Categories: Letters to the Editor, OpinionTrump’s policies are proof he’s a racistIn Gerard Havasy’s Aug. 16 letter (“Not everyone who disagrees is a racist”), he asked, “Do you really think the president is a racist with mixed family members from other cultures?” Sadly, the answer is yes. And yes, a married man who loves his wife can be a sexist. Racism is not an either-or proposition. As historian and race scholar Ibram Kendi reminds us. “Racist ideas are ideas. Anyone can produce them or consume them. Anyone can believe both racist ideas and anti-racist ideas, that certain things are wrong with Black people and other things are equal.” In American history, racist ideas have been used to uphold racially discriminatory policies. And those policies have been, and are being, pursued not from ignorance or hate, not because someone or some group hates black or brown people, but because the policies serve someone’s self-interest — plantation owners seeking higher profits, preachers, scholars and journalists seeking to advance their careers or cultures and politicians seeking to gain and keep office and power. In a cynical pursuit of his self-interest, for public office and power, Donald Trump has offered racially discriminatory policies and traded in old racist ideas, some newly dressed. I say with no hesitation that our president’s rhetoric and policies are deeply, offensively and dangerously racist. Yes, he is a racist.Thomas ComparinSchenectadyHope Arctic Refuge can be protectedThe Arctic National Wildlife Refuge is a unique and special place, home to the greatest variety of plants and animals in the entire circumpolar north.Right now, however, it’s under threat from destructive oil exploration and drilling. Across the flyways, millions of migratory birds from all 50 states nest in the coastal plain of the Arctic Refuge. Our own communities are interconnected with the refuge, as birds like the tundra swan, black poll warbler, tree sparrow, semipalmated sandpiper and peregrine falcon spend part of the year in our home state and other parts of the year in the refuge.I’m deeply grateful that U.S. Reps. Paul Tonko, Anthony Brindisi, Max Rose and Nydia Velazquez recently supported restoring protections to the refuge from oil exploration and drilling. I’m hopeful that Congress will continue to act to protect this essential landscape for the wildlife that depends on it.Erin McGrathTroyFree TV stations should be easy to getI would like to let my opinion be known concerning the so-called free channels in support of Robert Dufek’s Aug. 17 letter (“Where are the free television channels?”).Cable TV is one of my biggest pet peeves. It irritates me to have to pay to enjoy watching television.You should not have to rescan in order to receive local stations or have to purchase a special antenna. Please someone, rectify this situation.Valerie SantoSchenectadyMore from The Daily Gazette:EDITORIAL: Thruway tax unfair to working motoristsEDITORIAL: Beware of voter intimidationGov. Andrew Cuomo’s press conference for Sunday, Oct. 18Foss: Should main downtown branch of the Schenectady County Public Library reopen?EDITORIAL: Find a way to get family members into nursing homes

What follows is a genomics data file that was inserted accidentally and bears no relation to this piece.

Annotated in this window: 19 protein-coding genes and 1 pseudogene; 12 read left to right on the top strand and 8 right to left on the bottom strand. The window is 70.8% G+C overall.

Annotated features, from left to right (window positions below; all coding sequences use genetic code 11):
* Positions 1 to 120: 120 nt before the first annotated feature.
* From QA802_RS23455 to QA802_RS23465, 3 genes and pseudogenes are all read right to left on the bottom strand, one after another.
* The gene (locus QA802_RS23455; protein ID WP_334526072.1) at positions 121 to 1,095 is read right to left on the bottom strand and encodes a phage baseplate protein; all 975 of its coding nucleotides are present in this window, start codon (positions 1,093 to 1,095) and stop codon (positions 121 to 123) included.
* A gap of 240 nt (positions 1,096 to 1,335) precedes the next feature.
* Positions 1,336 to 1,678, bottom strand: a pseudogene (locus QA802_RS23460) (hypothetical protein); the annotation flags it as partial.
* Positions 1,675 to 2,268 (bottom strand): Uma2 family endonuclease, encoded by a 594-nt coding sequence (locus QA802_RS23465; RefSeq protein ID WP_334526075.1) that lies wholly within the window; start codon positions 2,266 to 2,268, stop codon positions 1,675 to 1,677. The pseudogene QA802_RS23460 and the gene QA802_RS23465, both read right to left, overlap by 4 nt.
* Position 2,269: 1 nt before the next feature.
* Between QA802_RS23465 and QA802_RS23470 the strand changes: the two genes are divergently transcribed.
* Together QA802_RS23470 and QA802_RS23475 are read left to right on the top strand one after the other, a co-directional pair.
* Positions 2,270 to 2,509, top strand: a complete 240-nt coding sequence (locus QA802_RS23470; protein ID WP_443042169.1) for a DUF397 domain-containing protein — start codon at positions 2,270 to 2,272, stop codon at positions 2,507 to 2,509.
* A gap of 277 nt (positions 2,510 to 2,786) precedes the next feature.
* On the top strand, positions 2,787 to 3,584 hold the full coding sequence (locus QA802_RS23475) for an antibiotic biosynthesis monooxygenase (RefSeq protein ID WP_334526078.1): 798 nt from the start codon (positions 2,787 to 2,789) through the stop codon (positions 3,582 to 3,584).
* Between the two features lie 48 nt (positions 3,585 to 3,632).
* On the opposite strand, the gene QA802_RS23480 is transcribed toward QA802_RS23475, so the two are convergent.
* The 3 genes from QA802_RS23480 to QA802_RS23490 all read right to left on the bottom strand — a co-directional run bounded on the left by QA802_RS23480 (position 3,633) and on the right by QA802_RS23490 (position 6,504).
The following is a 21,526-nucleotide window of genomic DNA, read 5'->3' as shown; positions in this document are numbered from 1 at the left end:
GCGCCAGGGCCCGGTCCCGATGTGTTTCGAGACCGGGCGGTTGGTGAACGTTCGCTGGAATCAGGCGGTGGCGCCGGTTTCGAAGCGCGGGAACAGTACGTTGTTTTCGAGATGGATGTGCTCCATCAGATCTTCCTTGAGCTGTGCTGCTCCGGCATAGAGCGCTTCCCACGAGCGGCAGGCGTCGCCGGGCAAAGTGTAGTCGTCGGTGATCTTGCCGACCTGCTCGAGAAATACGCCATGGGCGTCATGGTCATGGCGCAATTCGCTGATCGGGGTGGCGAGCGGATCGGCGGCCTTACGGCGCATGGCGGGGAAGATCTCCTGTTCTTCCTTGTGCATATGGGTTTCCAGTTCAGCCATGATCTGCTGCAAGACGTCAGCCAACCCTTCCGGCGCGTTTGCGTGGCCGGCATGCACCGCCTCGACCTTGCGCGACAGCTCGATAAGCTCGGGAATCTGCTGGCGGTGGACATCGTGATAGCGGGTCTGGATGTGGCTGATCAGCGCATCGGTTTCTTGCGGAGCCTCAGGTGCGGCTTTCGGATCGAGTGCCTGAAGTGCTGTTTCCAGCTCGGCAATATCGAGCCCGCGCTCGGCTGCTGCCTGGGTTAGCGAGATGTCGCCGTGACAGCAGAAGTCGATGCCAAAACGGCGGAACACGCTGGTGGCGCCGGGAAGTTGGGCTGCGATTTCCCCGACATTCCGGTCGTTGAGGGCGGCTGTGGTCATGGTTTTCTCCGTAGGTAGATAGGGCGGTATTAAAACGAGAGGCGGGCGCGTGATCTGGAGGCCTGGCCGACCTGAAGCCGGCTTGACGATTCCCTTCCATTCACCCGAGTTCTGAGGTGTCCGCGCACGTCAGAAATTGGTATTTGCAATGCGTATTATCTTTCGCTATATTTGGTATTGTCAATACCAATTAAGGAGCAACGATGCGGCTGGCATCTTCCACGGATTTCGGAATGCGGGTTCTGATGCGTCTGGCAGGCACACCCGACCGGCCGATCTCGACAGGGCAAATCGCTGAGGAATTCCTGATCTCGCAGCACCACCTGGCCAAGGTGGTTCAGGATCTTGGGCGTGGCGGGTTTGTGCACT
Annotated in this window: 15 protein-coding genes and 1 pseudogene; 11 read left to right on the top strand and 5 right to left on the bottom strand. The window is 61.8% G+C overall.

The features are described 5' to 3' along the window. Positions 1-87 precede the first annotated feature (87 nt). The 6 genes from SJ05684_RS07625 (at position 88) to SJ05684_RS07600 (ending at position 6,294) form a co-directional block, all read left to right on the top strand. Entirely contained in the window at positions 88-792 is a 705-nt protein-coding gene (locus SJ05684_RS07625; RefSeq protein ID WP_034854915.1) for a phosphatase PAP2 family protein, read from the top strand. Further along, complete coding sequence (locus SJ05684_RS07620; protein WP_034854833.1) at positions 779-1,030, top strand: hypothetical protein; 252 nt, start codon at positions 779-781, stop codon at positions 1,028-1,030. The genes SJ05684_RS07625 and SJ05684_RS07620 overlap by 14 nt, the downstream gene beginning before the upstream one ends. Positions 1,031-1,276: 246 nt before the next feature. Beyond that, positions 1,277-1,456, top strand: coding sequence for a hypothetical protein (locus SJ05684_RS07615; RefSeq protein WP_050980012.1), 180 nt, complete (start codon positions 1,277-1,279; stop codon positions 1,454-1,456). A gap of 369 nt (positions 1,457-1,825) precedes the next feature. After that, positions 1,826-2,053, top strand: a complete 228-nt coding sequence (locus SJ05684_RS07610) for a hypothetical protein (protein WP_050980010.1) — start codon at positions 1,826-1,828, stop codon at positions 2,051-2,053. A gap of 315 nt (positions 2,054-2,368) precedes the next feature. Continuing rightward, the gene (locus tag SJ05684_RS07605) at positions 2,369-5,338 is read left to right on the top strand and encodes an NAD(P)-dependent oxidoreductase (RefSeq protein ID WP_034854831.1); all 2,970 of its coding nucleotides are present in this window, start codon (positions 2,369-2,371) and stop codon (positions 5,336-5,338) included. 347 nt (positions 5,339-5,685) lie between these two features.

Cesc Fabregas names Liverpool legend Steven Gerrard as the best opposition player he’s ever faced Metro Sport ReporterWednesday 8 Jul 2020 1:44 pmShare this article via facebookShare this article via twitterShare this article via messengerShare this with Share this article via emailShare this article via flipboardCopy link1.1kShares Advertisement Fabregas battled against Gerrard on multiple occasions (Picture: Getty Images)However, in terms of the best player he has ever played alongside, that accolade can only belong to his former Barcelona team-mate Lionel Messi.‘It is obviously Lionel Messi,’ Fabregas added. ‘I played with him since I was 13. Definitely his talent is incomparable to anything I have seen in my life.More: Manchester United FCRio Ferdinand urges Ole Gunnar Solskjaer to drop Manchester United starNew Manchester United signing Facundo Pellistri responds to Edinson Cavani praiseEx-Man Utd coach blasts Ed Woodward for two key transfer errors‘Apart from the talent, for me he is such a competitor. I could not compare him to anyone. For me he is the best ever.‘He always wants to win. Even now in training if he loses a game of five versus five he will hate it.’MORE: Divock Origi and Takumi Minamino are ‘not helping’ Liverpool, claims Ian WrightMORE: Cesc Fabregas picks Jose Mourinho over Arsene Wenger and Pep Guardiola as the manager he had the ‘best connection’ withFollow Metro Sport across our social channels, on Facebook, Twitter and Instagram.For more stories like this, check our sport page. Fabregas is still plying his trade in Ligue 1 for AS Monaco (Picture: Getty Images)Cesc Fabregas has named Liverpool legend Steven Gerrard as the best opponent he has ever gone up against.The Spaniard has enjoyed a distinguished career, including successful spells at Arsenal, Barcelona, Chelsea and now AS Monaco in Ligue 1.Over his prime years in the Premier League and La Liga, Fabregas went to battle with iconic midfielders such as Paul Scholes, Frank Lampard, Xabi Alonso and Luka Modric, as well of plenty of elite forwards.However, Gerrard is the one opposition player that sticks out most in Fabregas’ mind as the most challenging to deal with.ADVERTISEMENT‘If I have to say one – and I really enjoyed playing against – I would say Steven Gerrard,’ Fabregas told the BBC’s Match of the Day: Top 10 podcast.AdvertisementAdvertisement‘He was physically the most difficult opponent to handle.‘He was the box-to-box player, he could be on his right or left, shooting from the outside of his boot. He was a machine.’ Advertisement Comment